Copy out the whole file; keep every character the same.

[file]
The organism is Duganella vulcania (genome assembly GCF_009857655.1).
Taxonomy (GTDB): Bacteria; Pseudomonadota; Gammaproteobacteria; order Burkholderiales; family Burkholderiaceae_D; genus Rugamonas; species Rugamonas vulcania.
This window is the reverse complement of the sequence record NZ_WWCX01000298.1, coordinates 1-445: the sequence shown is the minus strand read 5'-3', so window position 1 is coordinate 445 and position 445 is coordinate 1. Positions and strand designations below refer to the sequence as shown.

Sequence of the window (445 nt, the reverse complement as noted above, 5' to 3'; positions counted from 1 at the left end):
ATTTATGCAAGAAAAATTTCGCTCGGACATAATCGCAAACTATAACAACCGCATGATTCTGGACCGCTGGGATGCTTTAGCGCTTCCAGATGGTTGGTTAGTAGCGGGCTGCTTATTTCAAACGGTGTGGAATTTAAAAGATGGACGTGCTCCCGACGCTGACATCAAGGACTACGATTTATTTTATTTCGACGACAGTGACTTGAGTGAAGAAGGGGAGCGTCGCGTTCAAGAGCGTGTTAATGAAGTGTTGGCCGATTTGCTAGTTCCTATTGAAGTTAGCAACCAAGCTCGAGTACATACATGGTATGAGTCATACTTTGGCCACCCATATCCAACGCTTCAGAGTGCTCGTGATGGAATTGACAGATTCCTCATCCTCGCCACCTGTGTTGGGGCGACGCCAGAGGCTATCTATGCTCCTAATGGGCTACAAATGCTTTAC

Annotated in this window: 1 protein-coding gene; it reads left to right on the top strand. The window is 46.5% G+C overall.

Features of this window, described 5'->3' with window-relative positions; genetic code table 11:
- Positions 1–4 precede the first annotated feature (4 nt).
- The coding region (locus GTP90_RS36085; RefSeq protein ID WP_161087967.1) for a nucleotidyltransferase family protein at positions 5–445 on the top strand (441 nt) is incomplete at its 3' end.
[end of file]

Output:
The organism is Duganella vulcania (genome assembly GCF_009857655.1).
Taxonomy (GTDB): Bacteria; Pseudomonadota; Gammaproteobacteria; order Burkholderiales; family Burkholderiaceae_D; genus Rugamonas; species Rugamonas vulcania.
This window is the reverse complement of the sequence record NZ_WWCX01000298.1, coordinates 1-445: the sequence shown is the minus strand read 5'-3', so window position 1 is coordinate 445 and position 445 is coordinate 1. Positions and strand designations below refer to the sequence as shown.

Sequence of the window (445 nt, the reverse complement as noted above, 5' to 3'; positions counted from 1 at the left end):
ATTTATGCAAGAAAAATTTCGCTCGGACATAATCGCAAACTATAACAACCGCATGATTCTGGACCGCTGGGATGCTTTAGCGCTTCCAGATGGTTGGTTAGTAGCGGGCTGCTTATTTCAAACGGTGTGGAATTTAAAAGATGGACGTGCTCCCGACGCTGACATCAAGGACTACGATTTATTTTATTTCGACGACAGTGACTTGAGTGAAGAAGGGGAGCGTCGCGTTCAAGAGCGTGTTAATGAAGTGTTGGCCGATTTGCTAGTTCCTATTGAAGTTAGCAACCAAGCTCGAGTACATACATGGTATGAGTCATACTTTGGCCACCCATATCCAACGCTTCAGAGTGCTCGTGATGGAATTGACAGATTCCTCATCCTCGCCACCTGTGTTGGGGCGACGCCAGAGGCTATCTATGCTCCTAATGGGCTACAAATGCTTTAC

Annotated in this window: 1 protein-coding gene; it reads left to right on the top strand. The window is 46.5% G+C overall.

Features of this window, described 5'->3' with window-relative positions; genetic code table 11:
- Positions 1–4 precede the first annotated feature (4 nt).
- The coding region (locus GTP90_RS36085; RefSeq protein ID WP_161087967.1) for a nucleotidyltransferase family protein at positions 5–445 on the top strand (441 nt) is incomplete at its 3' end.